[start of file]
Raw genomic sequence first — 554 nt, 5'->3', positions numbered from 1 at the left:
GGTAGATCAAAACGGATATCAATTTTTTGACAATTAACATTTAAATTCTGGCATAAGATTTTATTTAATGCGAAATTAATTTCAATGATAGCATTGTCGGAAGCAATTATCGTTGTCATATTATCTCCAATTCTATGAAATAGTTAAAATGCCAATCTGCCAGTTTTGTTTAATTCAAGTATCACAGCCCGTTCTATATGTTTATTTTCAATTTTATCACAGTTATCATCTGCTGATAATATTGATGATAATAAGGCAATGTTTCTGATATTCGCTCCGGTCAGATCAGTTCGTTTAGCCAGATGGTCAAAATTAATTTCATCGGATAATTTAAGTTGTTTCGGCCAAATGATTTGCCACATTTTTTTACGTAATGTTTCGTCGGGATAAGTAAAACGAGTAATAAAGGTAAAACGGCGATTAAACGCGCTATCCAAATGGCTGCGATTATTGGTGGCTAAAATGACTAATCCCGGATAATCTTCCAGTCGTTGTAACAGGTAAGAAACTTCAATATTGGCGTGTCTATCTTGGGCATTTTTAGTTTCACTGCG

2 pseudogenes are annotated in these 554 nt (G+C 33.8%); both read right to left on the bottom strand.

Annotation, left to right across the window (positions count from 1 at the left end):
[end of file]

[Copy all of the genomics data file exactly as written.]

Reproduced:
Raw genomic sequence first — 554 nt, 5'->3', positions numbered from 1 at the left:
GGTAGATCAAAACGGATATCAATTTTTTGACAATTAACATTTAAATTCTGGCATAAGATTTTATTTAATGCGAAATTAATTTCAATGATAGCATTGTCGGAAGCAATTATCGTTGTCATATTATCTCCAATTCTATGAAATAGTTAAAATGCCAATCTGCCAGTTTTGTTTAATTCAAGTATCACAGCCCGTTCTATATGTTTATTTTCAATTTTATCACAGTTATCATCTGCTGATAATATTGATGATAATAAGGCAATGTTTCTGATATTCGCTCCGGTCAGATCAGTTCGTTTAGCCAGATGGTCAAAATTAATTTCATCGGATAATTTAAGTTGTTTCGGCCAAATGATTTGCCACATTTTTTTACGTAATGTTTCGTCGGGATAAGTAAAACGAGTAATAAAGGTAAAACGGCGATTAAACGCGCTATCCAAATGGCTGCGATTATTGGTGGCTAAAATGACTAATCCCGGATAATCTTCCAGTCGTTGTAACAGGTAAGAAACTTCAATATTGGCGTGTCTATCTTGGGCATTTTTAGTTTCACTGCG

2 pseudogenes are annotated in these 554 nt (G+C 33.8%); both read right to left on the bottom strand.

Annotation, left to right across the window (positions count from 1 at the left end):